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People and MarketsCommentLeader

Balls of steel, or crystal?

The Wellcome Trust charity is a fine institution. The medical research it has funded will benefit the world for many years. This week it helped fund that work by selling a £750m 100 year bond. The investors who bought it probably have a warm glow inside knowing they have helped the cause. But is it responsible to buy bonds that will redeem in 2118?

This is a bond issue that will be redeemed beyond not just the lifetimes of those that were allocated some of it, but also those of their children. It could be that their grandchildren will be pensioners by the time these bonds mature, assuming pensions still exist in 2118. And what will the age of retirement be then?

In 1918, the life expectancy of a UK citizen was 56 — it is now nearly 80. When the state pension was introduced 10 years earlier, the pension needed to last around nine years on average. Today it needs to last 20 years beyond the 65 year mark at which a state pension is drawable. Many of those pensions would have been invested in the Wellcome Trust deal and will be receiving 2.517% for the next 100 years.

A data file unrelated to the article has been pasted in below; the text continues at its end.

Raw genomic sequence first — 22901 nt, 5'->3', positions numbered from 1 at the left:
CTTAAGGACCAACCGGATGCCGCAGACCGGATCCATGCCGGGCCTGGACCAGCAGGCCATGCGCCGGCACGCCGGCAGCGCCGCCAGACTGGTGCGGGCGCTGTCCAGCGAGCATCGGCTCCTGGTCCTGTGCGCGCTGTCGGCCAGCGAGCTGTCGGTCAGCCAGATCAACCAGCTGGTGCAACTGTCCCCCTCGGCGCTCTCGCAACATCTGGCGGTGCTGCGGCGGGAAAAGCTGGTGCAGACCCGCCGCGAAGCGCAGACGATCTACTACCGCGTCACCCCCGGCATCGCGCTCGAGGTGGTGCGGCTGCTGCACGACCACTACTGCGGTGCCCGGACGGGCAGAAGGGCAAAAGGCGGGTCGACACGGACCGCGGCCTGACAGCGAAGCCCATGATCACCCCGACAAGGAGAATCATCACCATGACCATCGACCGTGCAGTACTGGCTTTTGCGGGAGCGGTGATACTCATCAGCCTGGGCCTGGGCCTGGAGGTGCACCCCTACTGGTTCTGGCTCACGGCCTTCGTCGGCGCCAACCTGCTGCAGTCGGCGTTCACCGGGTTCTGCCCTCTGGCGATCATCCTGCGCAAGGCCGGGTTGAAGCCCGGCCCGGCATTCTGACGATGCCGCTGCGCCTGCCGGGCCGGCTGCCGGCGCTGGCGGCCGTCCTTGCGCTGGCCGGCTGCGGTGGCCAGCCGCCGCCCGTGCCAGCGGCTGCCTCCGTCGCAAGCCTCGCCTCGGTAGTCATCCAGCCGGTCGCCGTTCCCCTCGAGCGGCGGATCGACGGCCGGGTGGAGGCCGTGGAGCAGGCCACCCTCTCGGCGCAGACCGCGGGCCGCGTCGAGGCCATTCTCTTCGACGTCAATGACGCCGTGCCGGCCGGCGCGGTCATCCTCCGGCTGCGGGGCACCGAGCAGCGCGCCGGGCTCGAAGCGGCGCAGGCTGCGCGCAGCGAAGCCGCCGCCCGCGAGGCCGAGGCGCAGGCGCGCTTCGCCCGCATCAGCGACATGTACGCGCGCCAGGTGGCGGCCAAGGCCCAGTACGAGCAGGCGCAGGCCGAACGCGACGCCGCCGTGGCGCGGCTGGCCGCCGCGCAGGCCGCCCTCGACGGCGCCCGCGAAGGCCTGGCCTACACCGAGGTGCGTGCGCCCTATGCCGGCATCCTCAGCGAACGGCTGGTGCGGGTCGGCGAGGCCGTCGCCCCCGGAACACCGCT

Forecasting economic growth and inflation can be difficult on a month by month basis, so how can anyone confidently model that data for 100 years? Long term averages suggest interest rates will allow a better return than 2.517% at various points in the coming decades, but maybe past performance will not be an indicator of future performance and it will look like a stellar return.

But who will be here to judge? Will the artificial intelligence investors of the future deem it a good buy? Or will the machines send one of their own back in time to nip century bonds in the bud? Portfolio managers would do well to steer clear of anyone asking for their clothes, their boots and their motorcycles.